A-24 Douglas & A-25
The Army’s Dive Bombers
“Stuka” became a fearful word in 1940, as Junkers dive bombers, teamed with armored divisions, smashed the ground forces resisting the Nazi conquest of Europe. American authorities were startled into the realization that dive attacks were more accurate than conventional bombing techniques.
“Can the A-20 bomb from a dive?” asked General Henry Arnold on June 1, 1940. No, not from angles over 30°, but the Army might get Navy two-place dive bombers like the Douglas SBD. The Air Corps had to furnish two dive bomber groups to support the Army’s new armored divisions, and a July 2, 1940, directive ordered procurement of 78 from a Navy contract.
The first was delivered from El Segundo to Wright Field on June 18, 1941, and 78 designated A-24 (SBD-3A on Navy lists) were completed by October. With a 1,000-hp Wright R-1820-52 Cyclone, they were like the Navy models except for Army colors, a new tail wheel, and no deck-landing gear. Armament included a 500 or 1,000-pound bomb on the center yoke, or a pair of 100-pound bombs on under-wing racks, as well as two .50-caliber nose guns and a .30-caliber flexible gun. Armor protection and leak-proof tanks were standard, along with perforated flap dive brakes.
The A-24 two-seaters went to the principal Army
light bomber station at Savannah, Georgia, where they equipped three of the four squadrons of the new 27th Bombardment Group (Light) and one squadron of the veteran 3rd Bombardment Group (Light). These groups’ other four squadrons had twin-engined A-20A level bombers.
The 27th Group’s dive-bomber squadrons were shipped to the Philippines Islands, but unfortunately the airmen arrived without their aircraft, the 52 A-24s sailing in convoy from Honolulu November 29, 1941, and then being diverted by the war to Australia, which they reached December 22.
Some pilots were evacuated to rejoin their aircraft whose operations were delayed by missing parts. Eleven A-24s flew up to Java to join a losing fight and the first two Army dive-bomber sorties were made February 19, 1942, but the remainder didn’t begin missions from Port Morseby with the 8th Bombardment Squadron until April 1. After five of seven were lost on the last mission on July 29, these dive-bombers were withdrawn from action as too slow, short-ranged, and ill-armed. This same type, of course, did excellent Navy work, but the Air Force was comparing it to land-based twin-engine types.
A new allocation of the Dauntless dive-bomber to the Army was made by an April 16, 1942, contract on which deliveries resumed July 2, 1942, with 90 more A-24s and 170 A-24A (SBD-4A) built by March 1943 at the Douglas El Segundo plant. Twin flexible guns and larger bomb sizes were provided on these aircraft along with a new 24-volt electrical system on the A-24A.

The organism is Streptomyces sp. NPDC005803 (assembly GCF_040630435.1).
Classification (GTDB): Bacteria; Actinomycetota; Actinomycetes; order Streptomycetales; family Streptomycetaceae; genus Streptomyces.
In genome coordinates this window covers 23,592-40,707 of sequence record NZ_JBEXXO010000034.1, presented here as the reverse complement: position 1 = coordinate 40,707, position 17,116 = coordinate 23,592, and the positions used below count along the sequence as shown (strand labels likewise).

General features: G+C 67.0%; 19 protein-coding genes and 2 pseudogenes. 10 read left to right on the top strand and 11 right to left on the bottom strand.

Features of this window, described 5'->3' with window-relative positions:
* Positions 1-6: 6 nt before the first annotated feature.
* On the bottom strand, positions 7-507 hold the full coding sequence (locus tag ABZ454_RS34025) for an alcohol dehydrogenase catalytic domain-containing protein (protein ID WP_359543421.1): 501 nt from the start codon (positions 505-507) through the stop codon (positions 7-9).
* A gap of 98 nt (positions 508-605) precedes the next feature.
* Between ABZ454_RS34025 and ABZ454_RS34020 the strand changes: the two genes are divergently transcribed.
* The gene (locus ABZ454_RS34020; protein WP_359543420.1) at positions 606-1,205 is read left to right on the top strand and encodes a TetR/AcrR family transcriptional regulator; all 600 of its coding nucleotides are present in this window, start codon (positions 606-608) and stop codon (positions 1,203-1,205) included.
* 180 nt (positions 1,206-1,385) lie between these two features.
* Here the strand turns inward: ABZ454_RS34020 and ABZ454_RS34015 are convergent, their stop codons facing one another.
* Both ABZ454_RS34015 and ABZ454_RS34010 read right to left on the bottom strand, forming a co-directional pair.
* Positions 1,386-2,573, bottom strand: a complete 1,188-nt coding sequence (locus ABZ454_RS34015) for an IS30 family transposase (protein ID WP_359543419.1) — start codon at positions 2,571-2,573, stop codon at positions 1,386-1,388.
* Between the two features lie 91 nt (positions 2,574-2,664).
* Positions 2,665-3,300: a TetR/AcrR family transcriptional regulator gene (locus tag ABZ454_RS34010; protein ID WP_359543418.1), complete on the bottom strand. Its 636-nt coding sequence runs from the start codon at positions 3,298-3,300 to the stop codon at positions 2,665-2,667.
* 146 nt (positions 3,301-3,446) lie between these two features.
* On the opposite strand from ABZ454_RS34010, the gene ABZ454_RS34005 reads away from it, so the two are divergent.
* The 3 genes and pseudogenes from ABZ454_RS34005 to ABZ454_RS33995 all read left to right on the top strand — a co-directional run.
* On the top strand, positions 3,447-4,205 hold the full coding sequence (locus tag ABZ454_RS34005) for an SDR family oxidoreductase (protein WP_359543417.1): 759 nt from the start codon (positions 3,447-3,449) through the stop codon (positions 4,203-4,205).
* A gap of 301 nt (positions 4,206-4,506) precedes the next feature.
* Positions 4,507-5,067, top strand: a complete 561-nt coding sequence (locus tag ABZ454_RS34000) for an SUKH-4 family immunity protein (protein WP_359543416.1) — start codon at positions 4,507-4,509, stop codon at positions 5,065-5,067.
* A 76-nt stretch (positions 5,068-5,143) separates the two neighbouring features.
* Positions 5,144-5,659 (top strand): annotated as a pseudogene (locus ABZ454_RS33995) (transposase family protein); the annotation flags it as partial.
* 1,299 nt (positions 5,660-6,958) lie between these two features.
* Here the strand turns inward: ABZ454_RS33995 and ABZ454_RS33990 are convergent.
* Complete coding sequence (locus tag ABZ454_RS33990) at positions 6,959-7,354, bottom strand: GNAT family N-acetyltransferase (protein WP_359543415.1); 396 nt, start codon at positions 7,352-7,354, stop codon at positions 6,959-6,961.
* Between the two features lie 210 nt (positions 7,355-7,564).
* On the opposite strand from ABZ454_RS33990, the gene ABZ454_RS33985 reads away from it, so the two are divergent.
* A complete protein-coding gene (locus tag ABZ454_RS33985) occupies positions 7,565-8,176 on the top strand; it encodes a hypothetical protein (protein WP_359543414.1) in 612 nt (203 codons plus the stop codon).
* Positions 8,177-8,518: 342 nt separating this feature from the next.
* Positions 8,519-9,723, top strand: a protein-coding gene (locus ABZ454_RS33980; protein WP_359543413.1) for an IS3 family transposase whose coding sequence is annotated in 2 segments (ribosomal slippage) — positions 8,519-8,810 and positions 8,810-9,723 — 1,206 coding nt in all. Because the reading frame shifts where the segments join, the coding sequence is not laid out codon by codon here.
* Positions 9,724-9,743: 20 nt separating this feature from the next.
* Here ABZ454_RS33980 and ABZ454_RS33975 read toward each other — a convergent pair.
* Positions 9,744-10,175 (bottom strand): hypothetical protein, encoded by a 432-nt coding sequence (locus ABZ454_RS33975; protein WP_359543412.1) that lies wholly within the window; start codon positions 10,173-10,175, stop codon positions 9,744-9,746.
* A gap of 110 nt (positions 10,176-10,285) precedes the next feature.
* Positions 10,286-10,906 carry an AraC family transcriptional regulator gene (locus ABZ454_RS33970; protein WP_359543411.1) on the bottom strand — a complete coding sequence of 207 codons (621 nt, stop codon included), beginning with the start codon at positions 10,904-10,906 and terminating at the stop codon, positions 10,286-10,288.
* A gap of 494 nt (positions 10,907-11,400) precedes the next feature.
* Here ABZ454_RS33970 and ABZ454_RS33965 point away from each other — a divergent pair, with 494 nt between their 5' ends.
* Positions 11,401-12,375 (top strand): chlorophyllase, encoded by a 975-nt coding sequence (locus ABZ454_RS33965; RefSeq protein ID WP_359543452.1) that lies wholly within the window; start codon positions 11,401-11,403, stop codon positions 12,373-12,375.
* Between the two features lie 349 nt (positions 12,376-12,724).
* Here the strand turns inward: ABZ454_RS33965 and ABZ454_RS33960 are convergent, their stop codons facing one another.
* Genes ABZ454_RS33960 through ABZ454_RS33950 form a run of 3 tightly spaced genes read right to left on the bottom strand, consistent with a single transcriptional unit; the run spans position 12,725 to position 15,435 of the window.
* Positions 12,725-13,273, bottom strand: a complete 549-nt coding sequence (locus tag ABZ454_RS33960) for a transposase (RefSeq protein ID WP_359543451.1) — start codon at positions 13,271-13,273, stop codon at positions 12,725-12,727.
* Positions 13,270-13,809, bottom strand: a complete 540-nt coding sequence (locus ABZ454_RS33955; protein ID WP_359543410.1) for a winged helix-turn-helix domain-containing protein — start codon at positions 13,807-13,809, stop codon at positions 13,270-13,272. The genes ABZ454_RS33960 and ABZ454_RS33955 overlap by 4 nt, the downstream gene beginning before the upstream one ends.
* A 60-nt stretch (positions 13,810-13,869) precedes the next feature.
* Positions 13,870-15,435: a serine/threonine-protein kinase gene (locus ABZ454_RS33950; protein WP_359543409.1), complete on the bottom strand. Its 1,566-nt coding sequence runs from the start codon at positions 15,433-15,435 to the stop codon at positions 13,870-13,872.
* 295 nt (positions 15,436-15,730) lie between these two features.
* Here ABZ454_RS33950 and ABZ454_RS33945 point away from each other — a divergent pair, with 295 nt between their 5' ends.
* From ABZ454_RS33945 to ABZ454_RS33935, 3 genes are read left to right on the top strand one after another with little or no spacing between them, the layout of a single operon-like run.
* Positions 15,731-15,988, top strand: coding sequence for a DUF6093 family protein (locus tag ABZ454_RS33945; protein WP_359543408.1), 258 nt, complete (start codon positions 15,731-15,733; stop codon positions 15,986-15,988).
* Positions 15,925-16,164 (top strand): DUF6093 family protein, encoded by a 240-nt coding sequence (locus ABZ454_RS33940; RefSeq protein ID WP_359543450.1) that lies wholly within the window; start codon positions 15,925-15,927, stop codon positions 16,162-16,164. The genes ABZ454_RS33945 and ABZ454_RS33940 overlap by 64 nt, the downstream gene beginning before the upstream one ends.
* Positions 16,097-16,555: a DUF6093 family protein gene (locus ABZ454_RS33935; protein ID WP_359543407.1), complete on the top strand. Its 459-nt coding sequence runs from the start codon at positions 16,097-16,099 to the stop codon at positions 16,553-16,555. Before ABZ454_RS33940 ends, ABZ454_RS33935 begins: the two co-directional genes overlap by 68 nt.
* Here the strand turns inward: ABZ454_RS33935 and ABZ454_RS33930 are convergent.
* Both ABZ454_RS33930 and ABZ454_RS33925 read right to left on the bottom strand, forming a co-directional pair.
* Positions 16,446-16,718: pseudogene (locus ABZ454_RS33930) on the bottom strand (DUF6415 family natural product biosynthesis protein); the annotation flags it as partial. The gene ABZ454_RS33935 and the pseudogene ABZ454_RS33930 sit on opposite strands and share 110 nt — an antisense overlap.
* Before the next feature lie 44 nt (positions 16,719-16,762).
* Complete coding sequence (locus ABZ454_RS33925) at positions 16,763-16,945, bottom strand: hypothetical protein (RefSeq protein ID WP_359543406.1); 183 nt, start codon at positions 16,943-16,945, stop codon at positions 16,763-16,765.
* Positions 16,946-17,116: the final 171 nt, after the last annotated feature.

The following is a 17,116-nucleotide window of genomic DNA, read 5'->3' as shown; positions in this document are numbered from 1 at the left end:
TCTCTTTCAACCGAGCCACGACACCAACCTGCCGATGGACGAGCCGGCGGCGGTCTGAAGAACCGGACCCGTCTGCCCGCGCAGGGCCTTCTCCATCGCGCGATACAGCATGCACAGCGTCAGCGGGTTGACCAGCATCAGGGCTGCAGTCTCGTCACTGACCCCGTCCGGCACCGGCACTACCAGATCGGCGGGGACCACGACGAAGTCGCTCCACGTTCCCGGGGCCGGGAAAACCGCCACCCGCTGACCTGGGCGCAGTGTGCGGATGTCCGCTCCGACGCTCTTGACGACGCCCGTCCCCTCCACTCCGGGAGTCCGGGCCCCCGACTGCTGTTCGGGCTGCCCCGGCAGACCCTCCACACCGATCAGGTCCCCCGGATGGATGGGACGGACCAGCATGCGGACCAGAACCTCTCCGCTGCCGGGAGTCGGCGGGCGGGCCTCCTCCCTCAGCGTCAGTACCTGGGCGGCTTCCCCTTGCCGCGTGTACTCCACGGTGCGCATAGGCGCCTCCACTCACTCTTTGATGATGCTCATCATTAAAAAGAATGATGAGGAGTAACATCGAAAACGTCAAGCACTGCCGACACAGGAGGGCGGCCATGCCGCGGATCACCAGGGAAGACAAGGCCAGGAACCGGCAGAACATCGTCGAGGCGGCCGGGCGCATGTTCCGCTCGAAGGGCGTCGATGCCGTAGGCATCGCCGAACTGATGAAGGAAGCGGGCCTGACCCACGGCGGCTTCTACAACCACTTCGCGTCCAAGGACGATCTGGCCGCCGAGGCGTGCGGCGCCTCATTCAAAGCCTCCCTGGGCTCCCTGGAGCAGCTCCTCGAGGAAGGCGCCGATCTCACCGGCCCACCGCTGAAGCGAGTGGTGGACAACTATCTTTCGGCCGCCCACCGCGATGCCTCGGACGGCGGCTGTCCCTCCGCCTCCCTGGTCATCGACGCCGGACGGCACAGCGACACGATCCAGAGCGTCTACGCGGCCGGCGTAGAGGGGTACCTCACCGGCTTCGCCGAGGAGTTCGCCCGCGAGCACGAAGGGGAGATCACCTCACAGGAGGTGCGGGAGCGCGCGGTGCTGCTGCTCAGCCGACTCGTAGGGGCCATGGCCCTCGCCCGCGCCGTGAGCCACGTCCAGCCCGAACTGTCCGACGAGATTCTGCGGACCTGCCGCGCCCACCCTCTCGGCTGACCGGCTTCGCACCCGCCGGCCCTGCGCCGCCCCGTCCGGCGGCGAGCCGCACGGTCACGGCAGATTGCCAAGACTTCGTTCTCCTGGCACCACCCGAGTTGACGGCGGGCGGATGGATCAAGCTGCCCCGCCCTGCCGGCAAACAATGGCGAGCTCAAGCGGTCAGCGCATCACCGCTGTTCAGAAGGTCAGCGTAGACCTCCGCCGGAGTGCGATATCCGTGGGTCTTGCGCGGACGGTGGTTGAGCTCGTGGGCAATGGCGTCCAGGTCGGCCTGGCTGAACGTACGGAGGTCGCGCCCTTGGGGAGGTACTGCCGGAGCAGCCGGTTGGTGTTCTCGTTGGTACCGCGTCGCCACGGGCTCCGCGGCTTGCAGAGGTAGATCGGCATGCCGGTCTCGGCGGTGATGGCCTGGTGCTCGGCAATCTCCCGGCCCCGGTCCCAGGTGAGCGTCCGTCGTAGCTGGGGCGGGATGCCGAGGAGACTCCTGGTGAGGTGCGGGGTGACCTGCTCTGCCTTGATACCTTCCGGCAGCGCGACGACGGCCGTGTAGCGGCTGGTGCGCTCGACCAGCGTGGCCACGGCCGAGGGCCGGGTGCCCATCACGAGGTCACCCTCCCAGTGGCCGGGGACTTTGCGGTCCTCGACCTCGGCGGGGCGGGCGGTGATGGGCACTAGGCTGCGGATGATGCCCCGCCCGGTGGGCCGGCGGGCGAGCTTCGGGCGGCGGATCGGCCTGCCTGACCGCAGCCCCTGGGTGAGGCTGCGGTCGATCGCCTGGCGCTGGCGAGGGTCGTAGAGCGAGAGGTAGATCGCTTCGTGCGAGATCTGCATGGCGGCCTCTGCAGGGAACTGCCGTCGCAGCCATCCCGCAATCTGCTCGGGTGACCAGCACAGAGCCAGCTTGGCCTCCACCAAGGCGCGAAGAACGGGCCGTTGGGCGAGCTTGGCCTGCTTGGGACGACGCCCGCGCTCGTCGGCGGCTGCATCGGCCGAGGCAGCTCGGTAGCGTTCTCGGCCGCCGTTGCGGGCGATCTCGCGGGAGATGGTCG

The new Douglas factory at Tulsa received a contract approved December 1, 1942, for 1,200 A-24B (SBD-5) powered by a 1,200-hp Wright R-1820-60. Deliveries began in March 1943, but cancellations on October 30 reduced the total to 615 A-24Bs completed by December 1943.
Thirteen new Army groups were designated as dive-bomber units from July 1942 to August 1943, and ten used A-24s during this period, but the only unit to take them into combat was the 58th Bomb Squadron (Dive) at Wheeler Field, Hawaii. This squadron went to the Gilbert Islands and, redesignated the 531st Fighter-Bomber Squadron, used its A-24s to pound Japanese installations in December 1943.
Earlier, the 407th Bomb Group flew an August 4, 1943, mission against Kiska, but the enemy had already fled that island. Most A-24Bs were relegated to non-combat utility and training work, or offered to other nations. Mexico received 28 from June to November 1943 to train pilots who later turned to P-47Ds, and Chile got 12. In September 1944, Free French A-24Bs of GC1/18 attacked German positions in France.
The A-25 Failure
The Air Force intended to follow the A-24 with a more powerful Navy dive-bomber, the Curtiss SB2C-l with an
R-2600-8 Double Cyclone (whose design is described more fully in chapter 21). Even before the prototype was flown, the Army was authorized on November 6, 1940, to buy 100 as the A-25, or SB2C-lA, from a Navy contract. By April 3, 1941, the A-25 specification promised a top speed of 313 mph and a service ceiling of 29,000 feet at a weight of 7,868 pounds empty and 10,982 pounds gross. After Pearl Harbor, the Navy would need the Curtiss Columbus factory’s full output, so a separate production line for the Army was set up in St. Louis to build the 3,100 A-25As ordered by February 18, 1942.
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